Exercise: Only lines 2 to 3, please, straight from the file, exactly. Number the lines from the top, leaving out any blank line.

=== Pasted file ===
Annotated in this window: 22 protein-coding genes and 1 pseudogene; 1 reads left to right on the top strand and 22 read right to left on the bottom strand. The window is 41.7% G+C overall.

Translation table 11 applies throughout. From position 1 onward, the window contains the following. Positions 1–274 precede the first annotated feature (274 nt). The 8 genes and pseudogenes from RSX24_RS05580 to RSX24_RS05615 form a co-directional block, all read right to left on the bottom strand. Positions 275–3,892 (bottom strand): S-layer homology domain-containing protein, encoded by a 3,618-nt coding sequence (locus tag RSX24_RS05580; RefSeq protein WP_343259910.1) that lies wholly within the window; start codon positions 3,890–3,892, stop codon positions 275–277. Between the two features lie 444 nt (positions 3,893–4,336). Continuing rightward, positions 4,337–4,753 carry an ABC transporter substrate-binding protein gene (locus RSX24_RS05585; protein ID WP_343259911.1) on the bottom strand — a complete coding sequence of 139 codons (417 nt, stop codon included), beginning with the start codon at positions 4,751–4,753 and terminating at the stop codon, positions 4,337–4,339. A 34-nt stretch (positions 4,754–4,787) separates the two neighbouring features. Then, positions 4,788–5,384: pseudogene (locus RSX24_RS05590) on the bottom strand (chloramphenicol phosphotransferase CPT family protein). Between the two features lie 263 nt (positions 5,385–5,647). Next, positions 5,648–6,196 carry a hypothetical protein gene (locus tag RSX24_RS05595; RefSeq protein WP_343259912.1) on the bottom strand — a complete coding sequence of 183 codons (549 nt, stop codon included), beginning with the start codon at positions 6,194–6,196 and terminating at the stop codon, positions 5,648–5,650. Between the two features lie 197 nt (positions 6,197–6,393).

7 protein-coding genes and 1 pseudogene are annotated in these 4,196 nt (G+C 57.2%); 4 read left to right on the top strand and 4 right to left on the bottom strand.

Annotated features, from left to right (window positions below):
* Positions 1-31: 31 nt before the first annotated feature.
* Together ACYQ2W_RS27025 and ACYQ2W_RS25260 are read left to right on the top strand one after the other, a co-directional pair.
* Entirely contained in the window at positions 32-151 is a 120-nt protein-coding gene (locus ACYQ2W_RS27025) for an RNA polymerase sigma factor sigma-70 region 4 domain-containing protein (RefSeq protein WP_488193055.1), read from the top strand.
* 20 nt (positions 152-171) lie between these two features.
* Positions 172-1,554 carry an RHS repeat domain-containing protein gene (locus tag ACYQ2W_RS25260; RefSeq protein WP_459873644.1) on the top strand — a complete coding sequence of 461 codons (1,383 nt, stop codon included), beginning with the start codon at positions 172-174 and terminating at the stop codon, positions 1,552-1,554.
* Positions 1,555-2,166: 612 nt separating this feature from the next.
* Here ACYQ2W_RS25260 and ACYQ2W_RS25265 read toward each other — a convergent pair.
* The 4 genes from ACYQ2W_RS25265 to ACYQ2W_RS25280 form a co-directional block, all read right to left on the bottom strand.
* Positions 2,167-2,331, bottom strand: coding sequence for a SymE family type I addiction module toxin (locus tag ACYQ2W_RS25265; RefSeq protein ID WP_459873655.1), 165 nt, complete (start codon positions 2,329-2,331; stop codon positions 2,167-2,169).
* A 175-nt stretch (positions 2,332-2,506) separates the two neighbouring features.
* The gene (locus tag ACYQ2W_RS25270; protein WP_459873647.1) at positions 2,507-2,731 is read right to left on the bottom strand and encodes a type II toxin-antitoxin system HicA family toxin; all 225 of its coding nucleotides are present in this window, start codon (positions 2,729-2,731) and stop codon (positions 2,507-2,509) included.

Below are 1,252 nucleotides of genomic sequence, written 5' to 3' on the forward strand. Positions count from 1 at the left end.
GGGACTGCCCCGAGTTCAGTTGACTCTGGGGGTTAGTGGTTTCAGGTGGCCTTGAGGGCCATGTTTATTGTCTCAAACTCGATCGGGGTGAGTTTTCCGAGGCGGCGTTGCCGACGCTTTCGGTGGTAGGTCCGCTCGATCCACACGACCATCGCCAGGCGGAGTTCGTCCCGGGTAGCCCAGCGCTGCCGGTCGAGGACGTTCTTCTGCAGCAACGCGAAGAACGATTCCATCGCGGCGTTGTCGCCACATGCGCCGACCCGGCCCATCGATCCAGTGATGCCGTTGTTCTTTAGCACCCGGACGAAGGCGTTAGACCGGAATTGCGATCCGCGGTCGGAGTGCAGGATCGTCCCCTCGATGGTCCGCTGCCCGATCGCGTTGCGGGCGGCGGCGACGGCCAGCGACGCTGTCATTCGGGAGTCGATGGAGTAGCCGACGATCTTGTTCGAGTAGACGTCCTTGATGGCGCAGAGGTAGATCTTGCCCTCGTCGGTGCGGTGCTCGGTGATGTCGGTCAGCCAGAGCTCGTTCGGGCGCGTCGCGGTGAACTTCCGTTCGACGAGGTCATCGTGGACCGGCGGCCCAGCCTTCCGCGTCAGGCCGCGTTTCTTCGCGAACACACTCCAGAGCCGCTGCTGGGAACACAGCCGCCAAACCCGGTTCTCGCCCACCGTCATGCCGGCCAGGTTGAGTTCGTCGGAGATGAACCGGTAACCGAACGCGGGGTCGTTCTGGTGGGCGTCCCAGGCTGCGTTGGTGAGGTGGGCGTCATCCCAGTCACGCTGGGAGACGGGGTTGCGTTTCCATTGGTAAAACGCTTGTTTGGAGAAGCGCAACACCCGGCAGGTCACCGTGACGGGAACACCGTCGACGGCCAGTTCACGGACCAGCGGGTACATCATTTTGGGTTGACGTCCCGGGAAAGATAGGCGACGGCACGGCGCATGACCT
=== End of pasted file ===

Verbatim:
Translation table 11 applies throughout. From position 1 onward, the window contains the following. Positions 1–274 precede the first annotated feature (274 nt). The 8 genes and pseudogenes from RSX24_RS05580 to RSX24_RS05615 form a co-directional block, all read right to left on the bottom strand. Positions 275–3,892 (bottom strand): S-layer homology domain-containing protein, encoded by a 3,618-nt coding sequence (locus tag RSX24_RS05580; RefSeq protein WP_343259910.1) that lies wholly within the window; start codon positions 3,890–3,892, stop codon positions 275–277. Between the two features lie 444 nt (positions 3,893–4,336). Continuing rightward, positions 4,337–4,753 carry an ABC transporter substrate-binding protein gene (locus RSX24_RS05585; protein ID WP_343259911.1) on the bottom strand — a complete coding sequence of 139 codons (417 nt, stop codon included), beginning with the start codon at positions 4,751–4,753 and terminating at the stop codon, positions 4,337–4,339. A 34-nt stretch (positions 4,754–4,787) separates the two neighbouring features. Then, positions 4,788–5,384: pseudogene (locus RSX24_RS05590) on the bottom strand (chloramphenicol phosphotransferase CPT family protein). Between the two features lie 263 nt (positions 5,385–5,647). Next, positions 5,648–6,196 carry a hypothetical protein gene (locus tag RSX24_RS05595; RefSeq protein WP_343259912.1) on the bottom strand — a complete coding sequence of 183 codons (549 nt, stop codon included), beginning with the start codon at positions 6,194–6,196 and terminating at the stop codon, positions 5,648–5,650. Between the two features lie 197 nt (positions 6,197–6,393).

7 protein-coding genes and 1 pseudogene are annotated in these 4,196 nt (G+C 57.2%); 4 read left to right on the top strand and 4 right to left on the bottom strand.